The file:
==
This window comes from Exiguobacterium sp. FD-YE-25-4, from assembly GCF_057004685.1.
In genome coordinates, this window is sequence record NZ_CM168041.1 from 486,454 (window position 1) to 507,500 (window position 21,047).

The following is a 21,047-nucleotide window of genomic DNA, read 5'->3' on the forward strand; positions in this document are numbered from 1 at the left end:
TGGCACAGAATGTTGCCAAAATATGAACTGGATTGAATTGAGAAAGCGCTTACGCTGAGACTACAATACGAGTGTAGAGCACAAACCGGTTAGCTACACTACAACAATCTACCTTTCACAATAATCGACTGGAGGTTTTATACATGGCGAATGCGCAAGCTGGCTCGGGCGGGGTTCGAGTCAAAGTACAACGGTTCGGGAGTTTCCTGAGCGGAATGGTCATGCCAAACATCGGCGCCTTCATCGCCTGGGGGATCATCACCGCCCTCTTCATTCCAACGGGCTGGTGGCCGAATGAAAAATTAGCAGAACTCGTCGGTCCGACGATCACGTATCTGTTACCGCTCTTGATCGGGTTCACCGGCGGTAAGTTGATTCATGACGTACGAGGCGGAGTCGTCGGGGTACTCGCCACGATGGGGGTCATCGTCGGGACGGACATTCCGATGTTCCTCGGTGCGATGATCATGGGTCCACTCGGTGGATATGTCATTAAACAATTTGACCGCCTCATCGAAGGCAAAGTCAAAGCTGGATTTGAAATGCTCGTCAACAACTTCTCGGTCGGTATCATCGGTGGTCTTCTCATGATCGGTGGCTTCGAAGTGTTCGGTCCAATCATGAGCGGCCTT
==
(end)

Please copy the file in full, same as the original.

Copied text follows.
This window comes from Exiguobacterium sp. FD-YE-25-4, from assembly GCF_057004685.1.
In genome coordinates, this window is sequence record NZ_CM168041.1 from 486,454 (window position 1) to 507,500 (window position 21,047).

The following is a 21,047-nucleotide window of genomic DNA, read 5'->3' on the forward strand; positions in this document are numbered from 1 at the left end:
TGGCACAGAATGTTGCCAAAATATGAACTGGATTGAATTGAGAAAGCGCTTACGCTGAGACTACAATACGAGTGTAGAGCACAAACCGGTTAGCTACACTACAACAATCTACCTTTCACAATAATCGACTGGAGGTTTTATACATGGCGAATGCGCAAGCTGGCTCGGGCGGGGTTCGAGTCAAAGTACAACGGTTCGGGAGTTTCCTGAGCGGAATGGTCATGCCAAACATCGGCGCCTTCATCGCCTGGGGGATCATCACCGCCCTCTTCATTCCAACGGGCTGGTGGCCGAATGAAAAATTAGCAGAACTCGTCGGTCCGACGATCACGTATCTGTTACCGCTCTTGATCGGGTTCACCGGCGGTAAGTTGATTCATGACGTACGAGGCGGAGTCGTCGGGGTACTCGCCACGATGGGGGTCATCGTCGGGACGGACATTCCGATGTTCCTCGGTGCGATGATCATGGGTCCACTCGGTGGATATGTCATTAAACAATTTGACCGCCTCATCGAAGGCAAAGTCAAAGCTGGATTTGAAATGCTCGTCAACAACTTCTCGGTCGGTATCATCGGTGGTCTTCTCATGATCGGTGGCTTCGAAGTGTTCGGTCCAATCATGAGCGGCCTT